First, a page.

logo studio international
Search
 
Results
Total: 368 results found.
Joseph Beuys on The Moor of Rannoch, the place which inspired him to create his moor “action” on 13 August 1970. …ZIE 10 Dialogues presents the innovative work of RICHARD DEMARCO from the late 1960s to the present day, in bringing European artists to Scotland and his promotion of Scottish artists in Europe. The exhibition takes place in the year of RICHARD DEMARCO’s 80th birthday and the 40th anniversary of Strategy: Get Arts, “the exhibition of artists from Düsseldorf that more than any other in the post-war period challenged the Scottish art-world and public with new currents in contemporary art”.1 Founded in 1966, the DEMARCO Gallery soon developed an international stance and a commitment to emerging developments in sculpture, installation, film and video, site-specific work, performance and theatre. Close collaborations with Joseph Beuys and other Düsseldorf artists, fuelled interest and dialogue with the avant gardes of Poland, Romania and (then) Yugoslavia. 10 Dialogues reveals the pivotal position that sculptural and (more broadly) object-based work, and the documentation of perfo…
The Water Hen, Cricot 2 Theatre, Edinburgh Festival, 1972. Photograph: © Richard Demarco. …olish artist and theatre director Tadeusz Kantor, RICHARD DEMARCO, who first brought him to Britain and has ensured his legacy continues, talks about his work The Water Hen: Kantor, DEMARCO and the Edinburgh Festival Royal Scottish Academy, Edinburgh 25 July – 5 September 2015 Tadeusz Kantor: Inbetween Structures Summerhall, Edinburgh 5 August – 4 September 2015 by JANET McKENZIE from conversations with RICHARD DEMARCO and Arthur Watson August 2015. Exhibitions at the Royal Scottish Academy and Summerhall, at this year’s Edinburgh Festival, mark the centenary of the birth of Polish artist and theatre director Tadeusz Kantor. RICHARD DEMARCO first brought Kantor to Edinburgh almost half a century ago and, with him, the remarkable performance The Water Hen. The new digitalised video of that event enables audiences in 2015 to observe the inspired performance, and while the organisers are keen to point out that nothing can do justice to the event itself, it is a deeply moving exp…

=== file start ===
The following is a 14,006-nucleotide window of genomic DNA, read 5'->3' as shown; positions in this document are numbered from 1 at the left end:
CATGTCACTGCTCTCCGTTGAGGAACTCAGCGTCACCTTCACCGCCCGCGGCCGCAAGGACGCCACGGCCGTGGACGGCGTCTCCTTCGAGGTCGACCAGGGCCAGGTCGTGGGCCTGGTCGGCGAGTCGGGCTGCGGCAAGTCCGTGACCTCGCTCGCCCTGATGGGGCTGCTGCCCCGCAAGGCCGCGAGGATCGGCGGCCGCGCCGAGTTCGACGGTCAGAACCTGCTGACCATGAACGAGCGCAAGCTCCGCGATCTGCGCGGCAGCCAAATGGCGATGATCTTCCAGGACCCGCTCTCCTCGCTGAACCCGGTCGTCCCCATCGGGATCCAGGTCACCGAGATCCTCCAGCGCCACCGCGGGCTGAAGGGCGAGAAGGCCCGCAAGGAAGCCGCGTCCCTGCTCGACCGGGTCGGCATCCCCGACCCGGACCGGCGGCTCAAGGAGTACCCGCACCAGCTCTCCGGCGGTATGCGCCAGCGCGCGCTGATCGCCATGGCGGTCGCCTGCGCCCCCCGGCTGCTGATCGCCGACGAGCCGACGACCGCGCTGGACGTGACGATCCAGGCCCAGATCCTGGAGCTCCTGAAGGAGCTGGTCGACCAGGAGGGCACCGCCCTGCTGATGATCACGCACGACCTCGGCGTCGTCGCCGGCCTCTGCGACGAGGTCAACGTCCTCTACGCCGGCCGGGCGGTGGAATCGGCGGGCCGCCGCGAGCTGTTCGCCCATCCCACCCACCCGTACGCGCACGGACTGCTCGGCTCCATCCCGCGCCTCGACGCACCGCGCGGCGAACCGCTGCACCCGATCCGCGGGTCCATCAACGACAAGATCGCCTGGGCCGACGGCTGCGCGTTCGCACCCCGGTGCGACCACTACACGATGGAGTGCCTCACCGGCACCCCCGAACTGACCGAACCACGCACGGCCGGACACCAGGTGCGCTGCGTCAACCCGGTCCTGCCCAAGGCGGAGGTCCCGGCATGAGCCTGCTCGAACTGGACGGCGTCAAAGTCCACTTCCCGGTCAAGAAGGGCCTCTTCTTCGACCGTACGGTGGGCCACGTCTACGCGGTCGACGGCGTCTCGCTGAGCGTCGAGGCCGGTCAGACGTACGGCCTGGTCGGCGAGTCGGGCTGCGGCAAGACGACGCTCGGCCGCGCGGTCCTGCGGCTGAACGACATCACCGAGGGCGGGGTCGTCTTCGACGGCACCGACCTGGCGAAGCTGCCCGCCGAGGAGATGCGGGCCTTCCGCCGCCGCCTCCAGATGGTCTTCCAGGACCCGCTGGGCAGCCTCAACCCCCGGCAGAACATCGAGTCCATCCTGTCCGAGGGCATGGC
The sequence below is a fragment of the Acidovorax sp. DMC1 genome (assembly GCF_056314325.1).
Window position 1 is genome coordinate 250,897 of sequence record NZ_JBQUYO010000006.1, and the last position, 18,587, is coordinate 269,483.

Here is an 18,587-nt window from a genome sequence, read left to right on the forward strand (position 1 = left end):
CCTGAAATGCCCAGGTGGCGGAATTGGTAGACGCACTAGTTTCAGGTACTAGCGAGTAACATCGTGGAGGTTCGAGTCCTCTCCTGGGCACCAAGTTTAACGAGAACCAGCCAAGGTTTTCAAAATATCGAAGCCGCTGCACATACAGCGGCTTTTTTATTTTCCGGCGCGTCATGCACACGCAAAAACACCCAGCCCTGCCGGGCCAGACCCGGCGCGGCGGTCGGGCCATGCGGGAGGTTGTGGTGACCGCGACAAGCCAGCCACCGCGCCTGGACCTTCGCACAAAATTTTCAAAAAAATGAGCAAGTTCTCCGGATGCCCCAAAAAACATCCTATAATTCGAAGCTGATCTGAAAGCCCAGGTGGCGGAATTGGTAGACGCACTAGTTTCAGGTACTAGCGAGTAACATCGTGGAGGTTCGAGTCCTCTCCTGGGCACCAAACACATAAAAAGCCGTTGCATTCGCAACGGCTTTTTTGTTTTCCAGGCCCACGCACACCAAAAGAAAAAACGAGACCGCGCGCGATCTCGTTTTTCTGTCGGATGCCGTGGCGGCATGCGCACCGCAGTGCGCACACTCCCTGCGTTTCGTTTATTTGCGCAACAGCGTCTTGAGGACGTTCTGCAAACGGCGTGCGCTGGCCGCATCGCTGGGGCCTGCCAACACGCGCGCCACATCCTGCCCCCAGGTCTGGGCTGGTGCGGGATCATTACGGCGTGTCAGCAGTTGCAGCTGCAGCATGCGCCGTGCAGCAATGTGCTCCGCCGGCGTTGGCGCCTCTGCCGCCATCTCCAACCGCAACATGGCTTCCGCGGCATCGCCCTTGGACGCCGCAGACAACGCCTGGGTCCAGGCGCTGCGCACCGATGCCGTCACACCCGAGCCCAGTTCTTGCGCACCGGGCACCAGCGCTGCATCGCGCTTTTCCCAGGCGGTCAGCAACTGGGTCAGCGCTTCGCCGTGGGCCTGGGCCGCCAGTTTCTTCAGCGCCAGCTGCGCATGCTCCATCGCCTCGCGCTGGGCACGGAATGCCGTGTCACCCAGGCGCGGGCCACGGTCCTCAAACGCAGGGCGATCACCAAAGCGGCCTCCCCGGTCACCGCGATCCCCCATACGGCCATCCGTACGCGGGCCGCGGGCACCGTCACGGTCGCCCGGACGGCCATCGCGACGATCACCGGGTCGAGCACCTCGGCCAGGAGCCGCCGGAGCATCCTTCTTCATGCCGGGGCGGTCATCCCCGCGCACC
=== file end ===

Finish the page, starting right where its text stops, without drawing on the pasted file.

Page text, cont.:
Krzysztof Noworyta, Richard Demarco, Flora Crichton (Mother of Catherine Maxwell Stuart and Preceeding Laird of Traquair). …ing and proper premises but, whatever the reason, RICHARD DEMARCO's activities during the most vibrant period of the Edinburgh Festival appear to be somewhat diminished. Perhaps when one comes to surveying DEMARCO's enormous record of achievement over the past 50 years or so, expectations are raised significantly so that by comparison with the heady days of Tadeusz Kantor's Cricot Theatre, masterclasses with Joseph Beuys and Buckminster Fuller, the Edinburgh Arts expeditions, the magnificence of the Polish 'Atelier 72' and literally hundreds of other exhibitions, happenings, events, performances, anything that is organised now seems somehow less and of diminished ambition. Yet DEMARCO refuses to give up. Like many passionate actors, he will probably die on his feet 'on the boards' doing what he loves: organising, interjecting, acting as a catalyst and an inspiration. And so this year we are offered a selection of photographs and other artworks a…
George Donald . Untitled. Work on paper. 5 …nd Conflict is a natural extension of the work of RICHARD DEMARCO in Edinburgh; he has spent his life dedicated to art with a social dimension and to Scotland's place in Europe. The exhibition was a response to the atrocity of 11 September, and in relation to Scotland's participation in the Commonwealth Games earlier this year in Manchester. It was conceived as a cultural dimension to the Games. Allan Alstead in his capacity as Chef de Mission of the Scottish Team approached DEMARCO for a cultural input; he suggested that there should be an artistic response to September 11. Alstead is also the Chairman of Aid International and Mercy Corps Scotland. In his introduction to Beyond Conflict, he writes, 'In Aid International and for the work of Mercy Corps around the world the task we have set ourselves is 'to alleviate suffering, poverty and oppression by helping people all over the world build secure, productive and just communities … My vision was that from the exhibition and the tra…